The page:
How to avoid disloyalty. Tip #2: Be courageously generous

If you are thinking about or have started to review and revamp your customer retention/ loyalty/rewards/recognition/ benefits program (any of these), or even closing it down, then here are 3 tips to add to your strategic armour.

(You will need a thick coating of armour to sustain potential social backlash).

These tips are based on the fact that any rewards/loyalty program has the continuous tension of balancing 2 critical elements:

(1) profitable to the business and

(2) meaningful to the member.

For each there are a number of influencing factors, however given you have already worked the numbers and know why you are changing or exiting as well as listened to what your members care/don’t care about, here are the three tips:

#1. Change is a challenge for many people

#2. Be courageously generous

#3. Be simply transparent

#1. Change is a challenge

The deep emotional psyche of change is not my game, however in a general sense when members are deeply connected to a program based on a ‘currency of collection’ (point, carrot, coin, token etc), then members believe these are theirs.

They have earned them, they own them (even if the small print says the opposite).

Any impact on their reason for having joined and engaged based on collecting these ‘points’ is the biggest change to get used to. A program that changes the essence of this connection, is bound to upset its members. Which leads me to tip #2.

#2. Be courageously generous

If you are removing a benefit, be it through a partner or the structure of your program such as changing the ‘earn and burn’ rate, then you need to find it within the financials to be generous at the outset. This will help to soften the blow.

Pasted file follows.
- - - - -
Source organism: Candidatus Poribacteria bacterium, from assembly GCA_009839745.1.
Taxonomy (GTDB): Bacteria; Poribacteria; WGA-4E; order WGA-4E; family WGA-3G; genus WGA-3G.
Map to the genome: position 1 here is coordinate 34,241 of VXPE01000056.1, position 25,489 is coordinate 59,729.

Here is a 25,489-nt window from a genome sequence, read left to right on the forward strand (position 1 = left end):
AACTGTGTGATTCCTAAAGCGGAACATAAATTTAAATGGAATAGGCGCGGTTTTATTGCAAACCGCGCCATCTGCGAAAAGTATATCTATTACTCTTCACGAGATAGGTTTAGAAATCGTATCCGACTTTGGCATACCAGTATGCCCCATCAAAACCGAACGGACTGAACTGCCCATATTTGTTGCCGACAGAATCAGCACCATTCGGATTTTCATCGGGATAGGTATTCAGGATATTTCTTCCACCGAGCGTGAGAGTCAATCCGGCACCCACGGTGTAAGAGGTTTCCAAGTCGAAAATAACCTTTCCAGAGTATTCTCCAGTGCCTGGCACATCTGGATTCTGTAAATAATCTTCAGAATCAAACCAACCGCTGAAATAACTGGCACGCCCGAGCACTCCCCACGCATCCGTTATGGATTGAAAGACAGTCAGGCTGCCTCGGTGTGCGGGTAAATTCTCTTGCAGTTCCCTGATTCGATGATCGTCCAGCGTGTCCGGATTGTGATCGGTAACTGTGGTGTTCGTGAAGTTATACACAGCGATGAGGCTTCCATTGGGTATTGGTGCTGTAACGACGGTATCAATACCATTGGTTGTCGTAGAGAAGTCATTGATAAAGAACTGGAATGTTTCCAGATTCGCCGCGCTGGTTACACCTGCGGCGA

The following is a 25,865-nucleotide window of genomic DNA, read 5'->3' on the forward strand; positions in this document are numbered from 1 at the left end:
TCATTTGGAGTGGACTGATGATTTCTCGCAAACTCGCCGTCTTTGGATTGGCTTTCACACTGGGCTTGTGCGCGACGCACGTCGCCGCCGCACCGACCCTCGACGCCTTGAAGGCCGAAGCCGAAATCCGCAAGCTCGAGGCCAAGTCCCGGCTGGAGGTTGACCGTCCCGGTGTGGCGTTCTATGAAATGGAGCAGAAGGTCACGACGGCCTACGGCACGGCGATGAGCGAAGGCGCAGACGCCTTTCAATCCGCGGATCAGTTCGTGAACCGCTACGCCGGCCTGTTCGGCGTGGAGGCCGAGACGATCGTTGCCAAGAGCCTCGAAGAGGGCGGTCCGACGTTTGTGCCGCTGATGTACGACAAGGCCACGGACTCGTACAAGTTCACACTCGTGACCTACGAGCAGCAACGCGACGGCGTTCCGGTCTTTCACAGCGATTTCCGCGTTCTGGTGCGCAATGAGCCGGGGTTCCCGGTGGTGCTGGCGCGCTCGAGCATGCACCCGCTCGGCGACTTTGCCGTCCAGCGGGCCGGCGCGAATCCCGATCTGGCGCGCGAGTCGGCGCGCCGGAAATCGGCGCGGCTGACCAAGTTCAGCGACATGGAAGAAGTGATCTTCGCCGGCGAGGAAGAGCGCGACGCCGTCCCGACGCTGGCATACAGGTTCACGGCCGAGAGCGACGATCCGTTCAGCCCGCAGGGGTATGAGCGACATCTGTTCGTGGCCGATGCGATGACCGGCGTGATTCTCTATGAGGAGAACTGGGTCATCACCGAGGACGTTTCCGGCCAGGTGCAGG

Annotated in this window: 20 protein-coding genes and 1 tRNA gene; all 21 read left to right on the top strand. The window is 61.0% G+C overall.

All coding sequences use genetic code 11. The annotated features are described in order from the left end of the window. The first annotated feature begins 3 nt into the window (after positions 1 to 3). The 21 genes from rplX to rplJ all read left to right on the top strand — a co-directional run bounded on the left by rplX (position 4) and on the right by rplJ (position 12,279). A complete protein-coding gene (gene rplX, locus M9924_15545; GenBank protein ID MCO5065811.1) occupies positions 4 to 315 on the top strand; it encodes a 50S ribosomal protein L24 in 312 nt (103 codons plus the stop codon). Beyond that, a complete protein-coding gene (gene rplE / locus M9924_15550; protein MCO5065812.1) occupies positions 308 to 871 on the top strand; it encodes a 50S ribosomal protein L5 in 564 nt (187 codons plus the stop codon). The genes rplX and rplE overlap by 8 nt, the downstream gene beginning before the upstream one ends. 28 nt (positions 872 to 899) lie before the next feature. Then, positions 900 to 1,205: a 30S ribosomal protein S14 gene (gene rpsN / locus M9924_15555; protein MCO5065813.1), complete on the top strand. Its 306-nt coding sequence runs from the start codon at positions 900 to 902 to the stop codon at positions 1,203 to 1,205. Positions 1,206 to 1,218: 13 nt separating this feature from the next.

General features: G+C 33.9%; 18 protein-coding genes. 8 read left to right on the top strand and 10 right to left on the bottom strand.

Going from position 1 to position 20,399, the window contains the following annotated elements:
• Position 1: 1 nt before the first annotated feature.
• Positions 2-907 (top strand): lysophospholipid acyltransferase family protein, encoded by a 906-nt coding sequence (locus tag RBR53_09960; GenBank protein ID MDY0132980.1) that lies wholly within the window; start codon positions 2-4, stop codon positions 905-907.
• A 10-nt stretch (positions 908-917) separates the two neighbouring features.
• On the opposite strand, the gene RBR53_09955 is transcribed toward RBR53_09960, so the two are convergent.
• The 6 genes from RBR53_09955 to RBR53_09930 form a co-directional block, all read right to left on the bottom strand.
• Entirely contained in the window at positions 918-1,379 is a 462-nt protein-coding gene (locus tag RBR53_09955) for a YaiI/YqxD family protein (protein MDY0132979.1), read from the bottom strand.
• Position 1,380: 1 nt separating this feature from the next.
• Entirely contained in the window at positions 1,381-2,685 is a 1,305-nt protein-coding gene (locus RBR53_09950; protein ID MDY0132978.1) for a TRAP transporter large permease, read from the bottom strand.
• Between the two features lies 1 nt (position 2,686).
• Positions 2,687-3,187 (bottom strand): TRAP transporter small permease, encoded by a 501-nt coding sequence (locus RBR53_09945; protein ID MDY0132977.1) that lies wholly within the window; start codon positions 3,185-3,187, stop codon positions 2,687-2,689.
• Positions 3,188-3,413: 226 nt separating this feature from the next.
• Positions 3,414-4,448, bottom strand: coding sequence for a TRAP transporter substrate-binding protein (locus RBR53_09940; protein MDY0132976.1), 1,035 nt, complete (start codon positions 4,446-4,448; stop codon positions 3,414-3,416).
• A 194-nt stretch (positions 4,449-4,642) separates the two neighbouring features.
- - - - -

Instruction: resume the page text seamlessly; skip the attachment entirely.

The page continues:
By way of example, if you remove a points program and you have a liability sitting on the books, find a way to transfer the value of the points in the form of a gift card/voucher to the members. If possible let them spend that back at your business or if that is not relevant, let them redeem it a wider selection of organisations.

In some cases the numbers might be massive (depending on your member base and the outstanding liability), however if you start with 100% generosity and execute with 100% courage – loyalty will come back in spades both in voice and value.

#3. Be simply transparent

Do I really need to explain this one?

Ok, be clear on why you are changing and crystal clear on what’s in it for me. Or expressed in another way…

“… simplify, simplify” Henry David Thoreau .

Or perhaps the quote should be “… simplify”

Humans are an adaptive bunch, yet some take longer to accept the change and others just walk, run away or shout out their views

Work  the ‘walking away’ potential into your numbers.

If you want a starting point on the numbers, we found in our benchmark loyalty study – For Love or Money 2015, that 22% of members had stopped participating in a loyalty program, 18% simply stopped participating – the passive impact and the other 4% formally asked to be removed – the active impact.

Whilst the latter can potentially be rescued (you have the opportunity to have a dialogue), the former are passively leaving, not asking just clicking/walking away.

No matter how they leave, do the numbers: Your member base = 100,000 (say) x 22% defection = 22,000 x ave sale = dollars gone!

Whilst this scenario is hypothetical, what would it mean to you if 22% of your members defected from your program and therefore your brand?

So with these 3 tips and a guide for the number crunch, when changing any or all of your program the ultimate aim to remove the ‘dis’ from disloyalty.

I’d love your point of view.

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